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Supernova (2000)

Supernova chronicles the search and rescue patrol of a medical ship in deep space in the early 22nd century and its six-member crew which includes a Captain and Pilot, a co-pilot, a medical... See full summary »


(as Thomas Lee)


(story), (story) | 1 more credit »

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Complete credited cast:
Eddy Rice Jr. ...
Knox White ...
Troy Larson (as Knox Grantham White)
Kerrigan Mahan ...
Troy Larson (voice)
Sweetie (voice)


Supernova chronicles the search and rescue patrol of a medical ship in deep space in the early 22nd century and its six-member crew which includes a Captain and Pilot, a co-pilot, a medical officer, a medical technician, a search and rescue paramedic, and a computer technician. When their vessel, the Nightingale 229, answers an emergency distress signal from a comet mining operation in a distant galaxy, the crew soon finds itself in danger from the mysterious young man they rescue, the alien artifact he's smuggled aboard, and the gravitational pull of a giant star about to supernova. The resulting explosion will be the most massive explosion in the universe. Written by Anonymous

Plot Summary | Add Synopsis


All hell is about to break loose See more »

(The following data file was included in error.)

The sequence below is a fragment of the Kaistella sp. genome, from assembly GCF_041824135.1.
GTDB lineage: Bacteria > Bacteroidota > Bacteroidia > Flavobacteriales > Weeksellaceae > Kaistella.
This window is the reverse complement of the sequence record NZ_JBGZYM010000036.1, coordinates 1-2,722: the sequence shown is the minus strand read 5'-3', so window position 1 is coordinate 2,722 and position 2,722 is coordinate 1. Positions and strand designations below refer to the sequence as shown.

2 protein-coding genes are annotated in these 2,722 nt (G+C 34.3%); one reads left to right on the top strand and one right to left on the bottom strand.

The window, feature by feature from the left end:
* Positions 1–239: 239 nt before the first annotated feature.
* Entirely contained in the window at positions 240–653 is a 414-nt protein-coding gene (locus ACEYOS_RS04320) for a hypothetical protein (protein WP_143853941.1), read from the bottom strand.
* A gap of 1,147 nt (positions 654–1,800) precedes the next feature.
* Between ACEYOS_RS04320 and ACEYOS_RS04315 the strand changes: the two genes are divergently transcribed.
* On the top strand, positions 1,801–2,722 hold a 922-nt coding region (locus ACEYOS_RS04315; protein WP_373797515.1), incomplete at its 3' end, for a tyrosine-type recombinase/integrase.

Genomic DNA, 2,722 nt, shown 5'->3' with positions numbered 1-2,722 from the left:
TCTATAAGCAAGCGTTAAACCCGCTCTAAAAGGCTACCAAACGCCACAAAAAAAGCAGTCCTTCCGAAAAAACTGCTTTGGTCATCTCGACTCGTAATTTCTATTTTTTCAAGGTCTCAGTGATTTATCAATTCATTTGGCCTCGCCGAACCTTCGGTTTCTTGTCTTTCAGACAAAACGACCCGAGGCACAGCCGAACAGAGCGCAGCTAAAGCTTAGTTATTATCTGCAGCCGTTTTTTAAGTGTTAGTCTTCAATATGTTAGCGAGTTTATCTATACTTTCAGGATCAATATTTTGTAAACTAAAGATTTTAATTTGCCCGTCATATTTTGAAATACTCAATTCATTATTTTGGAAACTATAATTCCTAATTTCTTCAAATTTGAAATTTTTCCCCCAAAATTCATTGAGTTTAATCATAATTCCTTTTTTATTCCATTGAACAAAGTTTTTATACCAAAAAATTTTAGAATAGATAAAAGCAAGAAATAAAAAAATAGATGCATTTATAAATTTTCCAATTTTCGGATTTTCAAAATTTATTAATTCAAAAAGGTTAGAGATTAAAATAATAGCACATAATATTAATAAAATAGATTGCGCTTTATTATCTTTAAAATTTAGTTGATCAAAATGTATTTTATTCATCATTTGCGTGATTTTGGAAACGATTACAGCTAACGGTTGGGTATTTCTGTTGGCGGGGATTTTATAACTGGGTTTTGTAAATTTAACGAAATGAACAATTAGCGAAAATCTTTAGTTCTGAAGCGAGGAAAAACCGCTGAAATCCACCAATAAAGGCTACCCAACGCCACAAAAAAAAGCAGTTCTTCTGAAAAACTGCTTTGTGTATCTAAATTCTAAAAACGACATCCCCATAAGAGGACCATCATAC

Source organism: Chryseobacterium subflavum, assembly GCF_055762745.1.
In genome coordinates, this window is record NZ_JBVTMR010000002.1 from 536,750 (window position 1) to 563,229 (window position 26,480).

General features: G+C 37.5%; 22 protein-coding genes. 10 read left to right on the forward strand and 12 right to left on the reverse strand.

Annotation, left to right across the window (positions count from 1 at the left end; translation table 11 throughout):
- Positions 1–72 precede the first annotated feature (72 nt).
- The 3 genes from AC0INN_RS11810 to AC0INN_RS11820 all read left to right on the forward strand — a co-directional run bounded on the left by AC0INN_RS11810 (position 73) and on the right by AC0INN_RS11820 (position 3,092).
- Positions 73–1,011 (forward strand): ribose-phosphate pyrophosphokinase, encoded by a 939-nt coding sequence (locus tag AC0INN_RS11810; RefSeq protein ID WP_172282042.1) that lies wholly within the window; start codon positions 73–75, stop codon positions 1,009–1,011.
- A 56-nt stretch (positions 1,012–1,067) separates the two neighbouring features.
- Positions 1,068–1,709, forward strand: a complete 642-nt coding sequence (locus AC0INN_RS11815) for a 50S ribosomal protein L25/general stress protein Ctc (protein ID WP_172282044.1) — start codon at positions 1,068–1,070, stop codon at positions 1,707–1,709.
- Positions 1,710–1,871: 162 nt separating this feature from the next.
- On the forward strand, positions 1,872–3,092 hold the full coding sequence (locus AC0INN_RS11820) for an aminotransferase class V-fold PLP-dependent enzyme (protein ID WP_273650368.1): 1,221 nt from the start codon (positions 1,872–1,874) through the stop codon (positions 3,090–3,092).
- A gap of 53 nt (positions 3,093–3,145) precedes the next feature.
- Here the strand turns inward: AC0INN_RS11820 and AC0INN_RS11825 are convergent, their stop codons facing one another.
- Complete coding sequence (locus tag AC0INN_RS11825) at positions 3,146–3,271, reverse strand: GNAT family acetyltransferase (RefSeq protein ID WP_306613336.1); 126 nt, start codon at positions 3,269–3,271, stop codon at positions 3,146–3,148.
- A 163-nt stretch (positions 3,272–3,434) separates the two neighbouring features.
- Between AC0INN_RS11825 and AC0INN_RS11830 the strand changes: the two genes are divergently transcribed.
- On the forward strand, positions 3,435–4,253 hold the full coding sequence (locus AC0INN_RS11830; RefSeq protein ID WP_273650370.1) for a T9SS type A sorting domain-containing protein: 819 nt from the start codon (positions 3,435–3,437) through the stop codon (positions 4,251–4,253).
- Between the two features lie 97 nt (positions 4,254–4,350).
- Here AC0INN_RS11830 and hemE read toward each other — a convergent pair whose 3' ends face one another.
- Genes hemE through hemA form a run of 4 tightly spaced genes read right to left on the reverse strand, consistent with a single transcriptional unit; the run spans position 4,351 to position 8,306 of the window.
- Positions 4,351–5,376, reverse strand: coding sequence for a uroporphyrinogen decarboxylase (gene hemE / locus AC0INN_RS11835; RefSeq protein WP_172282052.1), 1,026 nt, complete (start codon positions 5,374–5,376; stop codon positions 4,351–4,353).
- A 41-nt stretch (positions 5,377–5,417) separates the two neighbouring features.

Motion Picture Rating (MPAA)

Rated PG-13 for sci-fi action violence and sensuality/nudity | See all certifications »

Parents Guide:






Release Date:

14 January 2000 (USA)  »

Also Known As:

Supernova (El fin del universo)  »

Filming Locations:


Box Office


$90,000,000 (estimated)

Opening Weekend:

$6,731,940 (USA) (14 January 2000)


$14,218,868 (USA) (31 March 2000)

Company Credits

Show detailed on  »

Technical Specs


| (R-rated)

Sound Mix:




Aspect Ratio:

2.35 : 1
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Did You Know?


Filming started in April 1998. After principle photography was finished in July, Walter Hill spend total of 24 weeks editing his director's cut of the movie which still didn't have all the special effects scenes added into it. MGM refused the number of effects shots requested by Hill, and cut out half of them, including a complex sequence in which Nick Vanzant performs a nail-biting zero-gravity rescue inside a giant bubble of water, and a remotely operated medical robot was replaced by a humanoid android. MGM decided to screen the movie to test audience. Hill told them that the screening would be complete disaster because movie was still not finished and because he wanted to shoot some more footage. MGM still screened the movie and just like Hill said, test screening audience hated the movie. Years later Hill said in interview: "We limped in, in post we had a tremendous amount of effect stuff to do. They decided they wanted to preview the movie without the effects. I said this was insane, it's a science fiction movie. The effects had to be added. They wanted to see how it played. I told them it would be like shit, terrible, very bad preview, you will give up on the movie. These previews under these conditions are political. "Are you saying you won't preview the movie?" I said "You own the God damn thing. If you want to preview it, I can't prevent you, but I won't go." They saw this as defiance." Hill then got into more arguments with MGM and quit the project.